Born to André Gassot, a royal notary, and Jeanne Rousseau, a member of Bourges’ urban elite, young Gassot enjoyed a fine education and quickly prompted a career at the French court. At the tender age of ca. 23, he went on a diplomatic mission to the Ottoman Empire as a royal secretary and messenger. On December 17th 1547, the young man sailed from Venice to Ragusa, where he disembarked and continued overland to Constantinople. There, he joined the travel party of French ambassador Gabriel de Luetz, seigneur d’Aramon, and partook in the second campaign of the Ottoman-Safavid wars as a consequence of the Franco-Ottoman alliance – a (predominantly) anti-Habsburg, military and commercial alliance between king Francis I and Suleyman the Magnificent. A year after his departure, the aristocrat wrote a letter to his uncle and reported on his travel experiences and discoveries. Young and ambitious, our aristocrat believed travel would be his one-way ticket to ensure his (professional) advancement. Indeed, in his letter he wrote about his travel adventures and the contacts he made during his sojourn: “…that will serve me well for having both some entrance and favour, as for obtaining knowledge and management of affairs, through which I hope to become something (p. 66).” Scholars have differing views on the letter’s printing (and distribution) history. While some argue it was François Habert, a French poet and translator, who had the letter published, others are inclined to believe the publishing-efforts to be his uncle’s doing, Jacques Thiboust – a royal notary, secretary to the king and humanist – in an attempt to boost Gassot’s professional prospects. In any case, the letter was printed in 1550 at the Parisian ‘imprimerie’ of Anthoine le Clerc and its printed form effectively encouraged the wider communicative reach of the letter amongst French literate society.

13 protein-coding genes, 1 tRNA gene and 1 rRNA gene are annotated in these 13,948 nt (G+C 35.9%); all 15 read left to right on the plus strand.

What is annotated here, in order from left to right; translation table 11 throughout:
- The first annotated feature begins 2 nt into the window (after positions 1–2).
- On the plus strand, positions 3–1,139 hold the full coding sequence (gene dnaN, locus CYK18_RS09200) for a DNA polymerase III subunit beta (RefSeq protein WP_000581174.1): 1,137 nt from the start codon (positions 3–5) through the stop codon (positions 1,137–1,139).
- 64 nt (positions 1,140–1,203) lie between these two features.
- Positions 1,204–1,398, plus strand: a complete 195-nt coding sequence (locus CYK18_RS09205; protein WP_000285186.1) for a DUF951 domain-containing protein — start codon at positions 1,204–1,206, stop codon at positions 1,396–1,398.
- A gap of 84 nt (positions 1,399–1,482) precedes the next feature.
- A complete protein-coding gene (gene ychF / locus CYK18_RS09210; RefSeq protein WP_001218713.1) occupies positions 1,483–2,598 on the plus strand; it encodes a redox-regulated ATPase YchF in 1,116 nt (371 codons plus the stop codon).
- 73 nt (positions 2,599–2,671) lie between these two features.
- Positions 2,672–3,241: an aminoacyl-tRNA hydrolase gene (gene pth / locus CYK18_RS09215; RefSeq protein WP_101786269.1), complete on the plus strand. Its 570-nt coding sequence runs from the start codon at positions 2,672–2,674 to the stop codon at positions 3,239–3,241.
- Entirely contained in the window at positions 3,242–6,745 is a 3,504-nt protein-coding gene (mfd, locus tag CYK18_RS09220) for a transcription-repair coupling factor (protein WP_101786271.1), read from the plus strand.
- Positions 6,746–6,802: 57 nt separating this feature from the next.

Here is where remarkably similar mechanisms come into play between the premodern period and modern times on the why and how individuals communicate about travel. It all comes down to the m’as tu vu-dynamic and the related question of ‘how will I be perceived?’ Through carefully curated selfies and snapshots of destinations, the modern travelgrammer presents their self as an intellectual, an adventurer, a foodie or – in my case – a history buff. Ergo, each digital post sends identitarian messages to followers that, in turn, will be interpreted by the followers’ own societal standards. The same can be said for our friend Jacques Gassot. His ambition pushes him to meticulously consider how readers will perceive his behaviour and actions during his travels, which – similarly to modern times – were communicated with use of mass-media. Therefore, the narrations and language in his letter should be interpreted as snapshots aiming to fashion an image of a brave, hard-working and intelligent traveller – a man well-suited for a political career. As a result, he appropriates and performs to the best of his abilities new cultural and behavioural ideals suited for courtiers, influenced by Humanist writings and embodied by King Francis I and his son Henry II, such as elegant affectation, well-versed speech, chivalric bravery and an erudite disposition.